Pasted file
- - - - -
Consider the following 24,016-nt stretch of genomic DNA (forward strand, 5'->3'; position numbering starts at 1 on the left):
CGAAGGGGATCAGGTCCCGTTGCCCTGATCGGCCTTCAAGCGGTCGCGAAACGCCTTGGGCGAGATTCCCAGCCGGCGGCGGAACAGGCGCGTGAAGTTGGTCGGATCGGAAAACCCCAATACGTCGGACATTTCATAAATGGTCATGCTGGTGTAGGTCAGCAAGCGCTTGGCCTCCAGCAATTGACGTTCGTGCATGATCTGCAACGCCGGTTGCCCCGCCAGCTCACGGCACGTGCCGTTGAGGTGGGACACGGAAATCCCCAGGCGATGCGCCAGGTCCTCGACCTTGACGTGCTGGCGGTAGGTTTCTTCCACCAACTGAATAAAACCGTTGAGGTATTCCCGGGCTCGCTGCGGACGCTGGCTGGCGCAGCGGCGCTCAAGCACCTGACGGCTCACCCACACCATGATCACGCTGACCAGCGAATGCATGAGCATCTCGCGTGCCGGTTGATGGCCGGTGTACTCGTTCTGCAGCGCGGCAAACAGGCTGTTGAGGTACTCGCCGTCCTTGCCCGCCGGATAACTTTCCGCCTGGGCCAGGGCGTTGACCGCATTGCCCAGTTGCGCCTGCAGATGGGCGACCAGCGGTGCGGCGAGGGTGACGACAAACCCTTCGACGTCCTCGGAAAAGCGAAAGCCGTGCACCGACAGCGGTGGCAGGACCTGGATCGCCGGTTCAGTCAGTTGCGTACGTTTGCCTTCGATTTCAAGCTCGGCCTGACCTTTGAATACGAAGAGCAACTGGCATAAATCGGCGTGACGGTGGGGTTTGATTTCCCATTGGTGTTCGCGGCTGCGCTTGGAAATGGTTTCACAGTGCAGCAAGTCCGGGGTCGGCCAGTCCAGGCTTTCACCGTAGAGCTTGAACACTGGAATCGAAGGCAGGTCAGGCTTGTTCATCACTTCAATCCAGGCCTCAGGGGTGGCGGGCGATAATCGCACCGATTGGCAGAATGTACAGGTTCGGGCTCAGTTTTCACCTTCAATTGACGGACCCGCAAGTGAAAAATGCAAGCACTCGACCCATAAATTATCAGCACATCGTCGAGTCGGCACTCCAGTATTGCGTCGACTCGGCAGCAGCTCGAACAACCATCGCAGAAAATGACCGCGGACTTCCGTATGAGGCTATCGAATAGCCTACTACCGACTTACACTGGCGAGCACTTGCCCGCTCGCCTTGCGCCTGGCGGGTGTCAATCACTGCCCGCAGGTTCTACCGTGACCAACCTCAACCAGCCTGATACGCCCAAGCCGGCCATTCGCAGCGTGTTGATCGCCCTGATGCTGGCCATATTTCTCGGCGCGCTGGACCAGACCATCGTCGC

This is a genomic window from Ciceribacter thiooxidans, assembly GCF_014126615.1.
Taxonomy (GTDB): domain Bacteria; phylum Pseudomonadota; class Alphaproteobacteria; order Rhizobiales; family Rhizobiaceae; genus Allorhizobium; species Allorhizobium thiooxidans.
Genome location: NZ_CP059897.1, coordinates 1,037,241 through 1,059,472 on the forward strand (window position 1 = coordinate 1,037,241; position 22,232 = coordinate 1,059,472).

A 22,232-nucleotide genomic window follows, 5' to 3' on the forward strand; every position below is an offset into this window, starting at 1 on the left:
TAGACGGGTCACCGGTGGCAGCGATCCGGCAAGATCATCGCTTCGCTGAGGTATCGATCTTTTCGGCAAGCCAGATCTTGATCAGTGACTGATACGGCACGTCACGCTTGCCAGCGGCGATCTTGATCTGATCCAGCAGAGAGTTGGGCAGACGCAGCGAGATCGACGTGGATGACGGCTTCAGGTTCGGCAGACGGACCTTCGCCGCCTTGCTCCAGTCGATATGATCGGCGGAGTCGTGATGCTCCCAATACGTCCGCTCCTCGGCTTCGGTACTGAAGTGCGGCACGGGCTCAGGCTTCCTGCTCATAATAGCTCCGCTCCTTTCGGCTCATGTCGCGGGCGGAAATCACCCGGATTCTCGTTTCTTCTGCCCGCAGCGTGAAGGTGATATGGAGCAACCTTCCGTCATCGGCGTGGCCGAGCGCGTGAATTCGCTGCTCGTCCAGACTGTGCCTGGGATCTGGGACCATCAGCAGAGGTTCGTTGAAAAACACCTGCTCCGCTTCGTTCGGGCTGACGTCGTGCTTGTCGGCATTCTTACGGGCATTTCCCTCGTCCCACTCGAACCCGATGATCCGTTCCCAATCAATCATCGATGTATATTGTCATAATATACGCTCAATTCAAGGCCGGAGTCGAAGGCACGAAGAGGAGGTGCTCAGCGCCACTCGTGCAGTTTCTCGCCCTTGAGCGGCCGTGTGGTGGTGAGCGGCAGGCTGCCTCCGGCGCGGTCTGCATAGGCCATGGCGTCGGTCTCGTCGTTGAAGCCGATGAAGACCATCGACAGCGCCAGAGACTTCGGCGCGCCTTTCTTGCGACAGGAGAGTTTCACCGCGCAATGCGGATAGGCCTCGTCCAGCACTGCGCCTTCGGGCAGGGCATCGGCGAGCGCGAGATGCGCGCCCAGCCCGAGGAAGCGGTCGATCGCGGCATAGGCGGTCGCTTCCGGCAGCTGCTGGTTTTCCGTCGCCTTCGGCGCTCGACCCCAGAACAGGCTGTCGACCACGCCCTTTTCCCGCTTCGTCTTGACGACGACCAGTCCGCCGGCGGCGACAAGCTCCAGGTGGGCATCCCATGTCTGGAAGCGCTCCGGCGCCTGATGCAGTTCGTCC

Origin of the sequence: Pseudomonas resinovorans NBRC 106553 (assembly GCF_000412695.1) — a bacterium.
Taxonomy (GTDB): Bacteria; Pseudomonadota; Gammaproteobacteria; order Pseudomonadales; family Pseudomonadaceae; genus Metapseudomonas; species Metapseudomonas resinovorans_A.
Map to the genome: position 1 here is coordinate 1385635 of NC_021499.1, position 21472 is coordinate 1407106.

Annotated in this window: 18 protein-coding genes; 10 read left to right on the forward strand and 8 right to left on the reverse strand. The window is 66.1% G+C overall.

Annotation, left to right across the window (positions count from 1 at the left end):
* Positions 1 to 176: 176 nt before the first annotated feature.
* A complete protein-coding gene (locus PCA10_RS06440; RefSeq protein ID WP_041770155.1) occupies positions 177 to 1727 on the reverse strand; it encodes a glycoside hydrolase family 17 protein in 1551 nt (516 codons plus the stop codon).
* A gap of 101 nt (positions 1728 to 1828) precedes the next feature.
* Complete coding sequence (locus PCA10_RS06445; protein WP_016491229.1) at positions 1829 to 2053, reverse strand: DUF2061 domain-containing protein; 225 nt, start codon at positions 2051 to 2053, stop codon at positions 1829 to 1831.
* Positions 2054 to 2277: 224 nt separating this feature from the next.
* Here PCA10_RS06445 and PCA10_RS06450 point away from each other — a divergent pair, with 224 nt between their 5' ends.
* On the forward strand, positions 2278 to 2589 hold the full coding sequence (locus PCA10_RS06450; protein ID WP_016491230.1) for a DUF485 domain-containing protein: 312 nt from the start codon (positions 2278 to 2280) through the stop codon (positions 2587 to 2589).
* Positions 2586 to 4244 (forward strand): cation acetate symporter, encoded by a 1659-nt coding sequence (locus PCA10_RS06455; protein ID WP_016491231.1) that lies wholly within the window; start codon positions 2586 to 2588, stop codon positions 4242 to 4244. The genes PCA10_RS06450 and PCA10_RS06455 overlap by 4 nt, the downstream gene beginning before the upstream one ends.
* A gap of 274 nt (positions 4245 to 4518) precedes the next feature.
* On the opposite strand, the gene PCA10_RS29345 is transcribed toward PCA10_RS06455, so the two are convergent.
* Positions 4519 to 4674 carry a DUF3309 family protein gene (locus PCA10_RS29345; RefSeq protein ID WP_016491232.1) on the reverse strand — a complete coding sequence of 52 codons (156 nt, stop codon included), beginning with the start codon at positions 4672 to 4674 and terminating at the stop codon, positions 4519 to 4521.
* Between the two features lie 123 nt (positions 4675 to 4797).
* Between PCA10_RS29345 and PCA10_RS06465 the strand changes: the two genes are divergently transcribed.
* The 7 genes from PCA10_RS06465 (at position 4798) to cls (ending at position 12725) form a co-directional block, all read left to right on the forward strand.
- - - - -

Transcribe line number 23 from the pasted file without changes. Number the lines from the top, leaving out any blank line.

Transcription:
* Positions 4519 to 4674 carry a DUF3309 family protein gene (locus PCA10_RS29345; RefSeq protein ID WP_016491232.1) on the reverse strand — a complete coding sequence of 52 codons (156 nt, stop codon included), beginning with the start codon at positions 4672 to 4674 and terminating at the stop codon, positions 4519 to 4521.